17th March 2002

The Sunday Times on the Web















Dining out can be a feast, as Wijith DeChickera discovers at Sea Food Cove

A lavish banquet fit for Poseidon

Sea, a star, and the sky at night: these spices of life can flavour a meal in more strange and wonderful ways than salt and mayo can. There's one condition, however; you must be a romantic, for these exotic ingredients to make your food taste like ambrosia.

Our island race is renowned the world over for its remarkable sense of hospitality. This is nowhere more apparent than in the bonhomie and camaraderie that seasons Sri Lankan cuisine. Being girdled by the Indian Ocean, and garlanded by over 1000 miles of seafront, it comes as no surprise that the nation excels in the preparation and presentation of seafood.

Among the many restaurants specialising in this fare, a few rate exceptional mention for their cuisine as much as for the ambience. Not unnaturally, these establishments are by and large located on the beach.

Not too far afield, in famed Mount Lavinia, on the delightful private beach of the eponymous Hotel, dining al fresco proves memorable. You can place your order from the fresh catch of the day, and watch as it is dressed for table, to your specification. If you are feeling adventurous and the weather permits, you may request that your table be moved out from under the canopy of coconut timber-and-thatch, and on to the golden strand. There the panorama of orange-lit catamarans far out on an ebony sea will entrance you as you dine under tropical stars.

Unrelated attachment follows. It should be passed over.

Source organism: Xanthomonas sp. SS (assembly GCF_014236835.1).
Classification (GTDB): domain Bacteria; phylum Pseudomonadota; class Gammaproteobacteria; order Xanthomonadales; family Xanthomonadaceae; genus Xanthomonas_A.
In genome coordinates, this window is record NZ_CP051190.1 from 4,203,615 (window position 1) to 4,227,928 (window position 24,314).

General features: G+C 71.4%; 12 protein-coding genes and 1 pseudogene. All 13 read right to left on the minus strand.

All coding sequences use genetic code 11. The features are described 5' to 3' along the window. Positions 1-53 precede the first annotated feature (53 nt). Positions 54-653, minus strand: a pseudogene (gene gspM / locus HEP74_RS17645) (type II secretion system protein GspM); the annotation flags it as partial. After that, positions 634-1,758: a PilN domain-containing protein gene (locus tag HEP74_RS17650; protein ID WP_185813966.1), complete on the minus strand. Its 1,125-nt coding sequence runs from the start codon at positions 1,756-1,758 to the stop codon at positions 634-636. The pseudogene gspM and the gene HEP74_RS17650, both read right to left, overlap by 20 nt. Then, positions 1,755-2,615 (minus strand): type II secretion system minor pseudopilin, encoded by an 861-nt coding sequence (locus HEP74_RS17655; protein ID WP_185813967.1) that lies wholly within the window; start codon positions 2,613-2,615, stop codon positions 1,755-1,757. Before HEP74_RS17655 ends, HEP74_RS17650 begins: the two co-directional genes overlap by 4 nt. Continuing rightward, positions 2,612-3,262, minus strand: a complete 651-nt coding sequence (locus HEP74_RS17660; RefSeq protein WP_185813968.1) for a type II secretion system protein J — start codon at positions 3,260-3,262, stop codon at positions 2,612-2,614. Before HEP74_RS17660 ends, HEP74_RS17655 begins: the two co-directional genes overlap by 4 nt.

A 'willing suspension of disbelief' is required, if eating away from the simple pleasures of hearth and home. There's no surer way to spoil a sumptuous repast than a sceptical attitude. One recommends, therefore, that you check in your cynicism at the cloakroom of the regal, old Mount Lavinia Hotel's resplendent lobby. Chuck the jaded palate, at least for the night.

Then, second from left and straight on till morning. Except, this isn't Wonderland: the Sea Food Cove takes your last request for comestible and beverage at 10.30, or thereabouts (if the maitre d' likes you.)

Take your time getting on to the beach. The subdued lighting in corridors leading to the Cove, and the nooks and crannies of this anachronistic setting, will help establish the mood. (Watch out for pirates.)

Walking the plank is a soothing experience at the Cove. The restaurant's sprung wooden floorboards have just the right touch. Nobody will mind too much if you shuck off your sandals (the dress code, that dinosaur lumbering about in the ballrooms of the colonial-style mansion hotel, is honoured more in the breach here. Dress code for the beach, puh-lease!)

The banquet beggars description. But let the experience begin at the beginning. Connoisseurs will insist white wine complements seafood like no other nectar can. Agreed, but the eccentric may opt for one of many reds from the varied cellars of the establishment. The Tuscan red, in particular, goes down a treat with grilled mullet. If it is the plebeian beer you plump for, you may as well do yourself the disservice of trying out the salad bar with its wickedly fattening sauces and creams. Don't say you weren't warned!